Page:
US economy readings have been “mixed” – Federal Reserve Chair

NEW YORK, March 29 (KUNA) — Federal Reserve Chair said today that readings on the US economy since the turn of the year have been somewhat mixed, confirming many indicators have been quite favorable.
Speaking at the Economic Club of New York, Federal Reserve Chairwoman Janet Yellen said hat labor market has added an average of almost 230,000 jobs a month over the past three months. In addition, the unemployment rate has edged down further, more people are joining the workforce as the prospects for finding jobs have improved, and the employment-to-population ratio has increased by almost 0.5 percentage point.
“Consumer spending appears to be expanding at a moderate pace, driven by solid income gains, improved household balance sheets, and the ongoing effects of the increases in wealth and declines in oil prices over the past few years,” she said.
After the Federal Open Market Committee (FOMC) raised in December the target range for the federal funds rate, the Federal Reserve’s main policy rate, by 0.25 percentage point, Yellen said that this small step marked the end of an extraordinary seven-year period, during which the federal funds rate was held near zero “to support the recovery from the worst financial crisis and recession since the Great Depression.” Yellen noted that the Committee’s action recognized the considerable progress that the US economy had made in restoring the jobs and incomes of millions of Americans hurt by this downturn.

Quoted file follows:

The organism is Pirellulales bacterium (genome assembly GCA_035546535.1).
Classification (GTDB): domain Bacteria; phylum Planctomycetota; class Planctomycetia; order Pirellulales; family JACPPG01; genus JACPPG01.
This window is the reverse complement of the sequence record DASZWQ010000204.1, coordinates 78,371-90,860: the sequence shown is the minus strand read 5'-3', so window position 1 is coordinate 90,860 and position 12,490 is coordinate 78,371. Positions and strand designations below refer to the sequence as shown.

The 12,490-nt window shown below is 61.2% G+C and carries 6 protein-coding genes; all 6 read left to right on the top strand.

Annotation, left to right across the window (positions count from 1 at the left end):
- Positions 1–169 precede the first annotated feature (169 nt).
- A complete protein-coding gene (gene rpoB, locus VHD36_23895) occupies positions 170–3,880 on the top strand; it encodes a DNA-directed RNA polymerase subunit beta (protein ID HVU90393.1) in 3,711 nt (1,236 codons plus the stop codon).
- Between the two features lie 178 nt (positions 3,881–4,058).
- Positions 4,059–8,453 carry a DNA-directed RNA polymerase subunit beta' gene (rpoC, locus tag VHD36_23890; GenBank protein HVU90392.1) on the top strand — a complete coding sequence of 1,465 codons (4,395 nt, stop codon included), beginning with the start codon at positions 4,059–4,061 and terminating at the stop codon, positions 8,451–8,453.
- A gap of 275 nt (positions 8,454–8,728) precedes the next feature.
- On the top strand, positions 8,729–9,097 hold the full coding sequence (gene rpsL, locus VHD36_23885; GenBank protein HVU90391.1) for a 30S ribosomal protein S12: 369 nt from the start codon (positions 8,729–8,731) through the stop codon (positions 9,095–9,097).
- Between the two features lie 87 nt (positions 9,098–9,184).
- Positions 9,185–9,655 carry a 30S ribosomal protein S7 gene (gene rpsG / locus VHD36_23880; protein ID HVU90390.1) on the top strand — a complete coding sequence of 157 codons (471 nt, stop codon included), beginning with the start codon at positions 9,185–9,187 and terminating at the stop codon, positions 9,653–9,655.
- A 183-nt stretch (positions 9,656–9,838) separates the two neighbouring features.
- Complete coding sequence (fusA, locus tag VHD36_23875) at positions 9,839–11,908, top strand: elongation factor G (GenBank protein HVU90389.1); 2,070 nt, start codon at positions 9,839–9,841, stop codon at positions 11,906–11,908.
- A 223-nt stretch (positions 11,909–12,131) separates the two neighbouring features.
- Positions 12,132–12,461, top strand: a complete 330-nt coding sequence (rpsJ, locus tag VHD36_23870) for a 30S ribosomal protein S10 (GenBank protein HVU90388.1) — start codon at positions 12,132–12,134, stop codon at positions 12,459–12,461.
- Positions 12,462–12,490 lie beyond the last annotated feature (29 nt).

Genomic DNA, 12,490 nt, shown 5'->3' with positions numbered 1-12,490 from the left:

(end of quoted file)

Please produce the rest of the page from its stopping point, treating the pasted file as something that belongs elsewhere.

Looking beyond the near term, Yellen anticipated that growth will also be supported by a lessening of some of the headwinds that continue to restrain the US economy, which include weak foreign activity, dollar appreciation, a pace of household formation that has not kept up with population and income growth and so has depressed homebuilding, and productivity growth that has been running at a slow pace by historical standards since the end of the recession.
Although the baseline outlook has changed little on balance since December, Yellen highlighted that global developments pose “ongoing risks.” These risks, she said, appear to have contributed to the financial market volatility witnessed both last summer and in recent months.
Globally speaking, the Federal Reserve head said that there is a consensus that China’s economy will slow in the coming years as it transitions away from investment toward consumption and from exports toward domestic sources of growth.
A second concern relates to the prospects for commodity prices, Yellen spoke about oil. She said in her speech that for the US, low oil prices, on net, “likely will boost spending and economic activity over the next few years because we are still a major oil importer.” But the apparent negative reaction of financial markets to recent declines in oil prices may in part reflect market concern that the price of oil was nearing a financial tipping point for some countries and energy firms, she added.
In the case of countries reliant on oil exports, the result might be a sharp cutback in government spending; for energy-related firms, it could entail significant financial strains and increased layoffs, she said. In the event oil prices were to fall again, Yellen noted that either development could have adverse spillover effects to the rest of the global economy.
After her speech at the Economic Club of New York, the USD slumped against its main rivals. The dollar fell to Yen 112.77 after the remarks, in comparison to Yen 113.46 on Monday. In addition to the pound traded at USD 1.4389, in comparison to USD 1.4259 the day before.
Yellen’s address effected US major indexes as well, as the S&P 500 and Dow Jones industrial average recovered to close at their highest levels of the year. (end)